Speaking to Accountants Daily, Kevin San & Associates director Kevin San said he has noticed a notable drop in revenue for clients in brick-and-mortar cafés and restaurants as well as those who specialise in catering and events this year, due to the increase in competition across Sydney.
“All of my clients in hospitality and retail are suddenly saying this year is a disaster. I'm meeting new clients where I look at their revenue, it shows a sharp dip when another restaurant opens up in the next suburb and it can be extremely dramatic like a 30 to 40 per cent drop,” said Mr San.
“There’s also a trend for quite a lot of food-based events this year – a lot of them seem to have run aground or are failing. The organisers are trying to grow them bigger and in increasing the number of vendors, they’ve reduced the share for everybody.”
Using the Smooth FM Festival of Chocolate that occurred earlier this month as a case study, Mr San said he saw food vendors taking in a mere 10 to 15 per cent of their intake from the year before.
Further, Mr San believes the current Sydney market is over saturated and fellow accountants and advisers need to be proactive in advising their clients to keep on top of a constantly changing business environment.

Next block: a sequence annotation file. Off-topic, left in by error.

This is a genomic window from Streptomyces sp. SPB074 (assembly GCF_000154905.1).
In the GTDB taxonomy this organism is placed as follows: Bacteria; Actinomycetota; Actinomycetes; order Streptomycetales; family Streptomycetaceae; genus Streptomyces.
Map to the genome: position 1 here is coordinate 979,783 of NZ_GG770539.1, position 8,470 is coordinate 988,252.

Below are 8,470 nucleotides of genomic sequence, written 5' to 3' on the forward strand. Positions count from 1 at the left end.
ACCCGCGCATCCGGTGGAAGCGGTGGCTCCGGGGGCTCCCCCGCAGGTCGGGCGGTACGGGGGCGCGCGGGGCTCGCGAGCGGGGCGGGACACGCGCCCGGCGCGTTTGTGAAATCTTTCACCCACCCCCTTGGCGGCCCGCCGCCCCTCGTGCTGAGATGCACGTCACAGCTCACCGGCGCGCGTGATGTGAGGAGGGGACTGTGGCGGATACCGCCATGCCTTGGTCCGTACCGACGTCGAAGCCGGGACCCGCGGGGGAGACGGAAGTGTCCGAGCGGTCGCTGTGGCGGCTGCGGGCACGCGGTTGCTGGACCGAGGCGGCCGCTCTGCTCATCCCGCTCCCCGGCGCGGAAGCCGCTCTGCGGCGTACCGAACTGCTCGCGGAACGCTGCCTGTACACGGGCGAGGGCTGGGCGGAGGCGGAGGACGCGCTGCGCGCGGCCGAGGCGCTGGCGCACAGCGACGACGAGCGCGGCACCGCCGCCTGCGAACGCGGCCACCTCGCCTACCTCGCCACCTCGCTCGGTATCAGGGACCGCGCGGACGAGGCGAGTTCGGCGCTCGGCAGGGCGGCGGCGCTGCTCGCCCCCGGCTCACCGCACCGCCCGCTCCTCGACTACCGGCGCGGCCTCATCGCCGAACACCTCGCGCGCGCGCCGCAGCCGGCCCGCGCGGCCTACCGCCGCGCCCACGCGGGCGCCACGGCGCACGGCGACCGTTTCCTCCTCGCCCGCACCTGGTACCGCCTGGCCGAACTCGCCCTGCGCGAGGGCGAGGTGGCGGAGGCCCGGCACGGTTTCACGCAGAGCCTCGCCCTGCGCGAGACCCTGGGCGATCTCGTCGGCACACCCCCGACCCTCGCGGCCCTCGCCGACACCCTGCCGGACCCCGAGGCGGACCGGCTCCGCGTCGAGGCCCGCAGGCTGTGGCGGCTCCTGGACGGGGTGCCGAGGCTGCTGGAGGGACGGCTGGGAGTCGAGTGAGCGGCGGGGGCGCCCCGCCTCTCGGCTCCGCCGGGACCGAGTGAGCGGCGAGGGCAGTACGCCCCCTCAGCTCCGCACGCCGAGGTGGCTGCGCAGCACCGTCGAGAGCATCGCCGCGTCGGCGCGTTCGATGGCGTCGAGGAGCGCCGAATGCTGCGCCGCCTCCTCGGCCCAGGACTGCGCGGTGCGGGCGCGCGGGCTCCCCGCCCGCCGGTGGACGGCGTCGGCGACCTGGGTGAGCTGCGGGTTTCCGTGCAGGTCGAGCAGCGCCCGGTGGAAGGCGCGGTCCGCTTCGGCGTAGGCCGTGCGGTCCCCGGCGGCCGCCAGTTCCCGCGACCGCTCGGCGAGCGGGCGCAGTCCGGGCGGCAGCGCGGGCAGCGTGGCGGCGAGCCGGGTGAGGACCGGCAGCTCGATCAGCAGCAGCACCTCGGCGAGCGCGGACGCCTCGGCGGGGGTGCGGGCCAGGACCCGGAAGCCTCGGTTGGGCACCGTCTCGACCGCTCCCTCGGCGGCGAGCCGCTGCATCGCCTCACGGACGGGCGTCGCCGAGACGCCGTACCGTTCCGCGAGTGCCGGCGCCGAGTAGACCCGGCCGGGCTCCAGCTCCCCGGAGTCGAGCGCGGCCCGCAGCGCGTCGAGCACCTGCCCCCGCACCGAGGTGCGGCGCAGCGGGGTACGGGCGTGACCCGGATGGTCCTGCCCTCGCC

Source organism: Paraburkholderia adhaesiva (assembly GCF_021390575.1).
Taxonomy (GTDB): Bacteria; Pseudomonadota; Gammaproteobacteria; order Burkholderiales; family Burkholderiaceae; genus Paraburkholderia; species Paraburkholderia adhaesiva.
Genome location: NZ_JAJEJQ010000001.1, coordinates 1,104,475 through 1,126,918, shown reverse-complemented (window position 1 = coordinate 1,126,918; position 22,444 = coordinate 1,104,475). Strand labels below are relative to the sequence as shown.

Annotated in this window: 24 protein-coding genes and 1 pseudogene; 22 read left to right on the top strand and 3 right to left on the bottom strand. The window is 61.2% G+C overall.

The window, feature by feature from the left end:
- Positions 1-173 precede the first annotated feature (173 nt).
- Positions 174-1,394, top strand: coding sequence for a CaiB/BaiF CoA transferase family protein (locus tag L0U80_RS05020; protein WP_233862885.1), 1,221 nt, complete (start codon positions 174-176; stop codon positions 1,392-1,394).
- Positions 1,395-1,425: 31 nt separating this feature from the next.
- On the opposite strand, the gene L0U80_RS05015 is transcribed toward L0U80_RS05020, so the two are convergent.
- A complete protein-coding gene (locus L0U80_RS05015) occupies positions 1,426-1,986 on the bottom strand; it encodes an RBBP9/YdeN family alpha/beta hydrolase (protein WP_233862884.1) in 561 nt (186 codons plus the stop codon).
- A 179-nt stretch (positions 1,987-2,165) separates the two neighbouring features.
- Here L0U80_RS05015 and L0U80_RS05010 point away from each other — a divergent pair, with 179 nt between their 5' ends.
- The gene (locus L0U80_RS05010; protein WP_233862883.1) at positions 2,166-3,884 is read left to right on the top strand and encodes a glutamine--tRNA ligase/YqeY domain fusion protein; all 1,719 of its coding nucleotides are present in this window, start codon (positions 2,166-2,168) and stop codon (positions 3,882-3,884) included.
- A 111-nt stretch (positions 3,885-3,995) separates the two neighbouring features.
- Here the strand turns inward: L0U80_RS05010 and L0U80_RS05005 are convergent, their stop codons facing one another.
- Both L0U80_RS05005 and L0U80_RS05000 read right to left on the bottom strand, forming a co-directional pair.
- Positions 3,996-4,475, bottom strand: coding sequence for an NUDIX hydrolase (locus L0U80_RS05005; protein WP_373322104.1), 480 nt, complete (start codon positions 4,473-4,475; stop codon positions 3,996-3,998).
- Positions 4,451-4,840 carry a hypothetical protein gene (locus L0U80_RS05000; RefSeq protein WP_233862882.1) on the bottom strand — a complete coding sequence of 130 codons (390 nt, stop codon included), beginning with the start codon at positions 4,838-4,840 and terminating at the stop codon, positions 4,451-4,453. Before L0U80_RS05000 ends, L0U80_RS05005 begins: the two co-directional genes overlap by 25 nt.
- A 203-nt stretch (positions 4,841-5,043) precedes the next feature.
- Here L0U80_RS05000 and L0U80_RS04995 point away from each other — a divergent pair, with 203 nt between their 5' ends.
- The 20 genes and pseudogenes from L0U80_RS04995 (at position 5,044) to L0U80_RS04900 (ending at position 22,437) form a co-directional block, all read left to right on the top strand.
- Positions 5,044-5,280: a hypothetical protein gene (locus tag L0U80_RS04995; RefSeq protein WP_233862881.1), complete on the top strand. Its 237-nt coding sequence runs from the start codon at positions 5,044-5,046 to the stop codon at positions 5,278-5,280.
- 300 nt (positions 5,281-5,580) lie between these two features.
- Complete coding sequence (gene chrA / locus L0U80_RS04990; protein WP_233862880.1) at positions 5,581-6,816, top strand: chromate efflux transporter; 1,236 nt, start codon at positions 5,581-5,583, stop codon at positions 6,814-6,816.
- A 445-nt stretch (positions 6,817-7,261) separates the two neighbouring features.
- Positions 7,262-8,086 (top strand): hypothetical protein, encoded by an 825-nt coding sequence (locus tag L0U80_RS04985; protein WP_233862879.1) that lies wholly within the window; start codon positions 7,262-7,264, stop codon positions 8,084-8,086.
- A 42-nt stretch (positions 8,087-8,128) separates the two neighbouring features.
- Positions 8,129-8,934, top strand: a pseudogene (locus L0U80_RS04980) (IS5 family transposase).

“Clients which are heavily based in events and catering, they may have to transition to more casual staff than full-time staff because they can’t really bank on the income being good anymore,” said Mr San.
“At the same time, brick-and-mortar cafés might have to consider something different. We have situations where the business owner has to increase their involvement in the day-to-day running for the business so all these things have to be done to help clients manage their cash flow a little bit better which is now a lot harder to come by.
“Bricks-and-mortar, including retail, is becoming a gigantic risk; it's becoming so hit-and-miss that I'm starting to recommend to clients that instead of opening a store in the mall, they pursue a pop-up store instead because we have situations where malls can suddenly decrease in popularity because a new mall opens up in the suburb next door and all of the sudden no one goes anymore.”